This year more than a million tourists turned up on Hainan island, often referred to as China’s Hawaii, for R&R over the Lunar New Year – which occurred late last month. But by the end of the holiday, many were neither relaxed nor rejuvenated. Instead thousands went online to vent their frustration at the overcharging and scamming of holidaymakers on Hainan.
Many complained that hotels continued to jack up room rates even after the provincial government had ordered caps on hotel room prices in peak season. Restaurants, too, took advantage of tourists. Take Luo Di, the president of a Beijing real estate agency, who told Xinhua that a fairly standard three-course meal cost his friend Rmb4,000 ($625) at a restaurant in Sanya at the southern tip of Hainan. “My friend told me he only asked the price of the fish and didn’t order it. But the restaurant’s owner immediately cooked the fish and charged him Rmb1,160/kg,” Luo wrote on Sina Weibo, China’s Twitter-equivalent. His post was quickly forwarded over 40,000 times, with many netizens echoing similar complaints.
To quell the tide of anger, Sanya’s city government wrote on its own weibo that the seafood restaurant at which Luo’s friend had dined was now closed until an investigation into its pricing practices was complete.
But while some of their experience in Hainan may leave much to be desired, Chinese tourists have been enjoying better service farther afield. They have also been spending aggressively – an impressive $7.2 billion on luxury goods were bought overseas during the week-long Spring Festival holiday, a 28.6% jump year-on-year, says the World Luxury Association.
As WiC has reported before, overseas retailers are increasingly focused on how best to cash-in on the Chinese tourists. One example is Akky One, an electronics chain in Akihabara, a Tokyo neighbourhood known for sales of gadgets and electronics. It moved all of its sales staff, including 50 or so Mandarin-speakers, to its duty-free shop to serve Chinese customers, temporarily shutting up shop at other Akihabara stores catering to Japanese clients, says the Wall Street Journal.
It looks like a smart commercial choice. According to Caijing, Akihabara received about 700 visitors a day from China last month. Tomohiko Okano, a store manager at Laox, another electronics chain, says Chinese customers spend about ¥70,000 per person. “They are very brand-conscious. They want items made in Japan,” he says.
How about Westerners? “They buy T-shirts. Their average is far less than ¥10,000.”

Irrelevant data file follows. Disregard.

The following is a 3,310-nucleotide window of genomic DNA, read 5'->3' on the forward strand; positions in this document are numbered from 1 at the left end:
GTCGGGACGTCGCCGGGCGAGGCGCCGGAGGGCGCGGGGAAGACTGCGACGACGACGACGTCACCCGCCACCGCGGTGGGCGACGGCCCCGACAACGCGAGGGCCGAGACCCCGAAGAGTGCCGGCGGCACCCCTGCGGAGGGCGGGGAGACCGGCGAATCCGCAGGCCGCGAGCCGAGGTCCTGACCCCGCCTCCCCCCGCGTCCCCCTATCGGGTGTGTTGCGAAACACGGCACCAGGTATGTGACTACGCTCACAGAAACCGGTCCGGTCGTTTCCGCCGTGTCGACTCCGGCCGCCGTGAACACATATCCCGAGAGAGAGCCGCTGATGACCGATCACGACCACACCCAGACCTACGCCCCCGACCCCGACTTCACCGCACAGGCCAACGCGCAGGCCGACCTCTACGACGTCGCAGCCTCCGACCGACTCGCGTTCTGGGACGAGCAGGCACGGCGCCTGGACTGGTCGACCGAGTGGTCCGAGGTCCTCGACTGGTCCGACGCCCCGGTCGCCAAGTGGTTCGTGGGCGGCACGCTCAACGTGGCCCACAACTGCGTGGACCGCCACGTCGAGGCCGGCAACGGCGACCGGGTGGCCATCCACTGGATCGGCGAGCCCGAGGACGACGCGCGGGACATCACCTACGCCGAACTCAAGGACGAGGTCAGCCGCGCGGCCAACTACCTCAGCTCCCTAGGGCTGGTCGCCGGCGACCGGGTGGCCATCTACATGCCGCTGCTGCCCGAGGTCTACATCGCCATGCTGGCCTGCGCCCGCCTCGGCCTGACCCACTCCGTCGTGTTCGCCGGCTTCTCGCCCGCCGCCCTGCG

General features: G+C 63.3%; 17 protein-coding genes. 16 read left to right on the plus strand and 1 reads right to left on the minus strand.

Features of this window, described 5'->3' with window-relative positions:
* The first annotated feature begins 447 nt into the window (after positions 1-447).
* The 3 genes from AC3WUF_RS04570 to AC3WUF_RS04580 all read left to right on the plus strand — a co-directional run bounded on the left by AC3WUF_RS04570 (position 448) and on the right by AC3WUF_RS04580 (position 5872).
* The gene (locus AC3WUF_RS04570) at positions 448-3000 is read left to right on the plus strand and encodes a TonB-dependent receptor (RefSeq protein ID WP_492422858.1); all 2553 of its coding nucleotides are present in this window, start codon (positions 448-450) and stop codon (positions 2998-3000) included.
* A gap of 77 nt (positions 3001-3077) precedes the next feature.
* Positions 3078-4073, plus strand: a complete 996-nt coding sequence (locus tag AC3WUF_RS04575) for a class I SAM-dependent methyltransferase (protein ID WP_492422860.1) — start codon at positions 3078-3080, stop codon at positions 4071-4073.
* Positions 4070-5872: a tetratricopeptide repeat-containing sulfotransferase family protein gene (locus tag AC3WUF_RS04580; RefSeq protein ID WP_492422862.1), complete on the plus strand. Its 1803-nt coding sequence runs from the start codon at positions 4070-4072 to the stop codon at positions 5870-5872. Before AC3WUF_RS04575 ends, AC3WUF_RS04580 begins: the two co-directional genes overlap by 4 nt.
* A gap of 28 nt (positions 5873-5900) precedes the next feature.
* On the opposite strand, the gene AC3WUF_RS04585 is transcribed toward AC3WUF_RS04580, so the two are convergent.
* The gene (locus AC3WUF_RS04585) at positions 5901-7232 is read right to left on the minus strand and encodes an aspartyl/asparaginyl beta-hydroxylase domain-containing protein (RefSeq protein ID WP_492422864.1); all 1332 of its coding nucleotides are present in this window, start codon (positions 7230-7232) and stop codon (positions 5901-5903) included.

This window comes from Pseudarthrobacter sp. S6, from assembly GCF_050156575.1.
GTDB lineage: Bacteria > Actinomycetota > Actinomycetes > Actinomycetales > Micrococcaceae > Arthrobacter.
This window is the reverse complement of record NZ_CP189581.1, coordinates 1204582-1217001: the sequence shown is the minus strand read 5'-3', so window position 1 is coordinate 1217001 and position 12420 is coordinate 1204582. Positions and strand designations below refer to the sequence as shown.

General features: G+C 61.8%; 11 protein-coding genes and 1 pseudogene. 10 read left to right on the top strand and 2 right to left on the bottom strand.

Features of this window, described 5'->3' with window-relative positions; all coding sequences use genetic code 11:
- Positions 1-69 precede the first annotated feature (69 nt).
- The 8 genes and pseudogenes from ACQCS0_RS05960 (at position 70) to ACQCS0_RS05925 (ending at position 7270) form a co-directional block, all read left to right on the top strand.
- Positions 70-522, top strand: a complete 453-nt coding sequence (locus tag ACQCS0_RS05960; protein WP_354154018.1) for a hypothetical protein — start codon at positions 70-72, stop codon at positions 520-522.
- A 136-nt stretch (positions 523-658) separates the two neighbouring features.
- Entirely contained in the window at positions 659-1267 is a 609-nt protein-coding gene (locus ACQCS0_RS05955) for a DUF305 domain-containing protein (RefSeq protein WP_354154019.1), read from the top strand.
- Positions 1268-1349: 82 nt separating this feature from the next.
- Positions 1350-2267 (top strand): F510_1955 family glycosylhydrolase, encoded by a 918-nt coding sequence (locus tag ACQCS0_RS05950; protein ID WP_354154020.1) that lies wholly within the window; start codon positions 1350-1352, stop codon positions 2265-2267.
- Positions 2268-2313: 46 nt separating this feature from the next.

Elsewhere, Chinese tourists were splurging on heftier purchases, with Canadian real estate brokers working overtime to process demand from newly-minted Chinese millionaires for property in Vancouver.
“In the last two days, I’ve had non-stop telephone calls from all the top Chinese agents in the city to show my properties,” real estate agent Malcolm Hasman told CBC News, adding that the beginning of the Lunar New Year is always a busy time for Chinese buyers.
This year was busier than most, it seems. The reason? Disappointed by the recent performance of the domestic stock market, Chinese buyers have been more eager to invest in property, Melanie Briggs of MAC Marketing told CBC. “Based on what we’ve seen in past years in our downtown projects, we’ve definitely seen at least double the volume of sales,” says Briggs.
South Korea was another popular destination for a select group of Chinese travellers – namely, medical tourists. Taking advantage of the holiday, many Chinese tourists made trips to plastic surgeons in Seoul, with estimates that they made up 30% of patients.
Some top-end hotels in Seoul have also launched health tourism services in collaboration with city hospitals, so that their customers can get medical care whilst staying at the hotels. The Lotte Hotel World even operates a medical centre including a dental clinic and an oriental medicine service. And the Ritz-Carlton Hotel opened a beauty clinic last month to provide a comprehensive health service for wealthy Chinese customers, as well as a luxury French-style spa.
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